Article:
Summer time is rolling toward western MT fisheries faster by the day. Rivers are still pretty full but my oh my this is when I want to be out on it. Don't wait until the tap is nearly dry and every weekend party floater thinks its time to hit your area river : GET OUT ON IT NOW.
The Bitterroot and Big Hole are both holding at or below the 25th percentile historically which means they are about as prime as you will ever see. Juicy mid-summer flows right now, fish are not quite moved to the hard sides but they will be holding there soon. How long will our snow hold out this year? Hard to say. Our snowpack is low but overall precipitation is right on average: We have been getting our moisture in rain instead of snow this year and we are hoping it holds up. It is pouring outside the farmhouse as I write this and the rest of the week looks to be the same conditions. (Green Drakes ??? ) Optimism reigns supreme for me based on our cool spring so far, way wetter and lower temps then we had same time last season. Keeping the faith that the clouds will come and the fish will bite is good medicine for any fish junkie.
Fishing on the Bitterroot has been good to quite good the last week on the surface. Big dryflies have been effective from first cast to last, or until the fish give up eating because they are just too damm stuffed with stoneflies to eat another bite. This time of year minimal mending is necessary : Takes are so aggressive that as soon as the fly hits some pockets its is assaulted by a ravenous Rainbow. Or Cutthroat. Or even a giant Brownie here are there. This time of year (Disclaimer : Guide Rambling To Follow!) I feel I see more big Browns on the upper river than any other time of year. Big low-river fish pushing upstream to pack themselves full of giant Salmonbugs before sulking out a summer being little finicky buggers. Just some campfire talk to throw around at the next backyard BBQ.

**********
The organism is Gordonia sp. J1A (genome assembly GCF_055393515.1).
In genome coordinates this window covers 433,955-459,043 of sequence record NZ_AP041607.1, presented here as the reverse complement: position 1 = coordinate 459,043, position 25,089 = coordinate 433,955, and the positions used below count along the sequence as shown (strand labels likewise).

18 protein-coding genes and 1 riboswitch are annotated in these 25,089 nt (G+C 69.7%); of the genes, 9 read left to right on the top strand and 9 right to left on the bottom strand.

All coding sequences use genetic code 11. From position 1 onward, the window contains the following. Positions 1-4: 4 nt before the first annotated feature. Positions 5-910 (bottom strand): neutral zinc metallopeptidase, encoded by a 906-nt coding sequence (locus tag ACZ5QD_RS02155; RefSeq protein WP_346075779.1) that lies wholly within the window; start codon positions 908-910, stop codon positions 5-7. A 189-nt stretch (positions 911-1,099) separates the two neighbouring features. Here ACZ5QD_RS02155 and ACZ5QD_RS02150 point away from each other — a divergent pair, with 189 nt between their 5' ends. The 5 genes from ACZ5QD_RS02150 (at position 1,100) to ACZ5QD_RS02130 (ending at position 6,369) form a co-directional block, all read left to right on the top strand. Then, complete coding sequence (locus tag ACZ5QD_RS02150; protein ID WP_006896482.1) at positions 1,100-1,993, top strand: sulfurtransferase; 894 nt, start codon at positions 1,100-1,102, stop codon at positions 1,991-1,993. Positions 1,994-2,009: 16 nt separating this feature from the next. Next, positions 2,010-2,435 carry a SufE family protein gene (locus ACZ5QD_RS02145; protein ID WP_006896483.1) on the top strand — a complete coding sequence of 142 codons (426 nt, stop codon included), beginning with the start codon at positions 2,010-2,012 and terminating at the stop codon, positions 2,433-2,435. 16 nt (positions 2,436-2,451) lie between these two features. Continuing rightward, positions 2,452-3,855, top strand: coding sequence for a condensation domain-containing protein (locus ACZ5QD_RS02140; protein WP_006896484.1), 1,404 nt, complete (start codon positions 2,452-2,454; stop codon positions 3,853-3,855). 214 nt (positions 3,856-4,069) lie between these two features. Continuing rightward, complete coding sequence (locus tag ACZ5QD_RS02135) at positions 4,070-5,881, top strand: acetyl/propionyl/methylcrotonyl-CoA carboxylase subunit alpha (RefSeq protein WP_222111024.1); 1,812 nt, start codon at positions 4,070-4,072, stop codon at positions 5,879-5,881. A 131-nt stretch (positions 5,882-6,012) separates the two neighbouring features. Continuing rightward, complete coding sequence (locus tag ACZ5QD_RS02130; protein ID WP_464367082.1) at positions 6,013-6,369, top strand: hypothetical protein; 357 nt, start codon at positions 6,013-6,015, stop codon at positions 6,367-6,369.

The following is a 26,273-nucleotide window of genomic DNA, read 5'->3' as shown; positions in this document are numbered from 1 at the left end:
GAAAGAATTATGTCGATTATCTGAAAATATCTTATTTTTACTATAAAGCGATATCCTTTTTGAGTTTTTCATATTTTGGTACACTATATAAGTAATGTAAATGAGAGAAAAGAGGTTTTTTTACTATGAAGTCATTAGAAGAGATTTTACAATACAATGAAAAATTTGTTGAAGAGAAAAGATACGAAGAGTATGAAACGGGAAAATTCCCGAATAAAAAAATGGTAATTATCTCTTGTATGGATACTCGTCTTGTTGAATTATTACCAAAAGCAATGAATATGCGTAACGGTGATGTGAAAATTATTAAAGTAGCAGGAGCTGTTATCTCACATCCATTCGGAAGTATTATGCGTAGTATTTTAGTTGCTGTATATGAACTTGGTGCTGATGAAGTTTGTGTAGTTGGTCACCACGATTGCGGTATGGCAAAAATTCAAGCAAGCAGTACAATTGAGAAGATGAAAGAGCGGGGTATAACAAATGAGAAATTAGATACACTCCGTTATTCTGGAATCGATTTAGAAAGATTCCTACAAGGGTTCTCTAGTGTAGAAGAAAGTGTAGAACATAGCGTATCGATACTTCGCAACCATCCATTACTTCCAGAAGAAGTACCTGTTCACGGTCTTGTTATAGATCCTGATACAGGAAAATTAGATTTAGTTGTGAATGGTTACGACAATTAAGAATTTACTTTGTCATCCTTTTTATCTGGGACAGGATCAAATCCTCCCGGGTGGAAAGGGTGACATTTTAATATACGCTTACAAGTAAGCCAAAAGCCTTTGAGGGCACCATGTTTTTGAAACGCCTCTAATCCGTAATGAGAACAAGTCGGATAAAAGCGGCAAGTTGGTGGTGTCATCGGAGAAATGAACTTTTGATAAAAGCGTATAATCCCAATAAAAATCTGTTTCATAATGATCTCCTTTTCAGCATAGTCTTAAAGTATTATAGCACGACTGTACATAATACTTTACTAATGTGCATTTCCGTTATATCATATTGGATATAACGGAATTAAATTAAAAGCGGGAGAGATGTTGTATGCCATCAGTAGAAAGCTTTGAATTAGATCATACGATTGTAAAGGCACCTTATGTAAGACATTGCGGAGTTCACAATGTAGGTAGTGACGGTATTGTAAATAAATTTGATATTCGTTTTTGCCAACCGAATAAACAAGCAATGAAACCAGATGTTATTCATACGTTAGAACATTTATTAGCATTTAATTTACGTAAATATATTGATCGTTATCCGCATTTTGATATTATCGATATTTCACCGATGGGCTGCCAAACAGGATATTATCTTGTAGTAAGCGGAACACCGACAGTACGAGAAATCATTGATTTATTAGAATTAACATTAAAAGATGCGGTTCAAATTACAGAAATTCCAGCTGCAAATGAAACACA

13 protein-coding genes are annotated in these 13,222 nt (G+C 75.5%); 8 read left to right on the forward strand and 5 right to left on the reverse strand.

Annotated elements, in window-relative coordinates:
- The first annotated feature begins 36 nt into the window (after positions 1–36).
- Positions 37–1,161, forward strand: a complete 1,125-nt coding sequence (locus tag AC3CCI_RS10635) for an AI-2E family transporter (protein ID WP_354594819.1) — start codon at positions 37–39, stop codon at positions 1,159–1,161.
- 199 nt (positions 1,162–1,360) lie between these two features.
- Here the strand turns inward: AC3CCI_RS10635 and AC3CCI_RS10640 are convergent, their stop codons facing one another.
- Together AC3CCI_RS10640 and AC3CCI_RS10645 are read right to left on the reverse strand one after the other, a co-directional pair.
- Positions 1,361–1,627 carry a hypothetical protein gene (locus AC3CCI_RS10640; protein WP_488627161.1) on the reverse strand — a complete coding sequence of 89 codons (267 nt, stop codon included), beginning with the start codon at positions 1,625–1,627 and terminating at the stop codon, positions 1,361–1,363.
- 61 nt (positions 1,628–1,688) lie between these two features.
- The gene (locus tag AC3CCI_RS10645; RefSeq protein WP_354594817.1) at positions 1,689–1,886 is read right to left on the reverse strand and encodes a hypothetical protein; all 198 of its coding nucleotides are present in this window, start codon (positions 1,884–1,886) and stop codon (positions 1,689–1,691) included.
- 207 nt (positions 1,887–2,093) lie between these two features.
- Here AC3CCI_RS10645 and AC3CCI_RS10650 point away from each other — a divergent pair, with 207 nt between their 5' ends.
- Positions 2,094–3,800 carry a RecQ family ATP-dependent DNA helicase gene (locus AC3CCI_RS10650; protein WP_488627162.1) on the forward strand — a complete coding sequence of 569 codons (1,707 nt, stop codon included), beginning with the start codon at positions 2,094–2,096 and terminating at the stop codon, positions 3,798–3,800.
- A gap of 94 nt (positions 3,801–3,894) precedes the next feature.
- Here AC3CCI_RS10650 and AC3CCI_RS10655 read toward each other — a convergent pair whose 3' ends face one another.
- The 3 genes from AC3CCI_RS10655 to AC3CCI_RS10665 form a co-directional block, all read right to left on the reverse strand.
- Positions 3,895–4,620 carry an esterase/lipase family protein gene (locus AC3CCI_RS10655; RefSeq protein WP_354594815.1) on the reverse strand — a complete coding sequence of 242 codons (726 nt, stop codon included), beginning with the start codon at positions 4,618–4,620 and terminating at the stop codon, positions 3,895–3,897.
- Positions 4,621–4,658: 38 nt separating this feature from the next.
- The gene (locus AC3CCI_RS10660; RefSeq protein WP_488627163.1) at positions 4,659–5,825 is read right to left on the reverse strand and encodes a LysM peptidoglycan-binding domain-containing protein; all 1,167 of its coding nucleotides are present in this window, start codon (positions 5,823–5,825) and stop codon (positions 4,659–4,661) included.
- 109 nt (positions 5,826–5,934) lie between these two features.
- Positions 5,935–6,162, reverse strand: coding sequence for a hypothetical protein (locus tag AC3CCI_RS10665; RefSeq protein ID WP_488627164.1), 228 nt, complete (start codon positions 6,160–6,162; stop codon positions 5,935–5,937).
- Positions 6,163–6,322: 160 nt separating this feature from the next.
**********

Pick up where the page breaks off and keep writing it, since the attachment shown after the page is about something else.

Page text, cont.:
As for the Salmonflies . Salmonflies, Salmonflies, Salmonflies.
They are still here despite what some recent rumors would suggest. Although this hatch does move upstream like wildfire, peaking in just a matter of days and then subsiding, there are still enough of the bright orange critters in the bushes to be a prime trout snack. Hitting a Salmonfly hatch right is a hard proposition, one which takes many folks a few trips out to western Montana to finally see in all its glory. Or you just back right into the best hatch in years thanks to lower-tha-average-runoff flows and you're ruined forever. I have had some of the best dry fly days I can remember within the last week. That hot-as-bacon-sizzling-castiron doesn't last forever on the big bug but there are options. Like throwing a Salmonfly a size smaller than all the rest of the trout-hunters are throwing. There are baby Slamonflies out there and the trout eat them just as readily. Instead of the whopper #4's dial it back to an #8 Rouge and sling it bank side. There's plenty more fish to fall on the Salmon before the rest of summers hatches hit us. Hit it this week hard and hold on.